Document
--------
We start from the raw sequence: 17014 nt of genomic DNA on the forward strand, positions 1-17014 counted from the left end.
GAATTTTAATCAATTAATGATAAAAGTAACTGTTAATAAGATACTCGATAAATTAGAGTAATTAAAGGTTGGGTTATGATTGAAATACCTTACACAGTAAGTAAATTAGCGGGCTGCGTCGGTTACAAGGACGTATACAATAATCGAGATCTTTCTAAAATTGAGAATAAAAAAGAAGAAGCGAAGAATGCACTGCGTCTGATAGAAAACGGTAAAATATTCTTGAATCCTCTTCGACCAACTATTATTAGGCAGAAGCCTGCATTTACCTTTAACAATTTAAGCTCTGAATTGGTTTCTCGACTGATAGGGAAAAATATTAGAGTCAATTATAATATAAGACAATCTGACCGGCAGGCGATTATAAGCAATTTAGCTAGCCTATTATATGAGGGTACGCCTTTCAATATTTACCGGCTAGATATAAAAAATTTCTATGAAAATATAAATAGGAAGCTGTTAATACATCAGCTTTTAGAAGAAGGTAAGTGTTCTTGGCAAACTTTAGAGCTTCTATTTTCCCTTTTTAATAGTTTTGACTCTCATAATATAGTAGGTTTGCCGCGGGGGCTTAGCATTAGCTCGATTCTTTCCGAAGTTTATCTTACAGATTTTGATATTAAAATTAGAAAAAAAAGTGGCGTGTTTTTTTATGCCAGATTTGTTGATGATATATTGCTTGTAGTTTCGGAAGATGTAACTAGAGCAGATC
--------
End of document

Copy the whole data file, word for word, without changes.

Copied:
We start from the raw sequence: 17014 nt of genomic DNA on the forward strand, positions 1-17014 counted from the left end.
GAATTTTAATCAATTAATGATAAAAGTAACTGTTAATAAGATACTCGATAAATTAGAGTAATTAAAGGTTGGGTTATGATTGAAATACCTTACACAGTAAGTAAATTAGCGGGCTGCGTCGGTTACAAGGACGTATACAATAATCGAGATCTTTCTAAAATTGAGAATAAAAAAGAAGAAGCGAAGAATGCACTGCGTCTGATAGAAAACGGTAAAATATTCTTGAATCCTCTTCGACCAACTATTATTAGGCAGAAGCCTGCATTTACCTTTAACAATTTAAGCTCTGAATTGGTTTCTCGACTGATAGGGAAAAATATTAGAGTCAATTATAATATAAGACAATCTGACCGGCAGGCGATTATAAGCAATTTAGCTAGCCTATTATATGAGGGTACGCCTTTCAATATTTACCGGCTAGATATAAAAAATTTCTATGAAAATATAAATAGGAAGCTGTTAATACATCAGCTTTTAGAAGAAGGTAAGTGTTCTTGGCAAACTTTAGAGCTTCTATTTTCCCTTTTTAATAGTTTTGACTCTCATAATATAGTAGGTTTGCCGCGGGGGCTTAGCATTAGCTCGATTCTTTCCGAAGTTTATCTTACAGATTTTGATATTAAAATTAGAAAAAAAAGTGGCGTGTTTTTTTATGCCAGATTTGTTGATGATATATTGCTTGTAGTTTCGGAAGATGTAACTAGAGCAGATC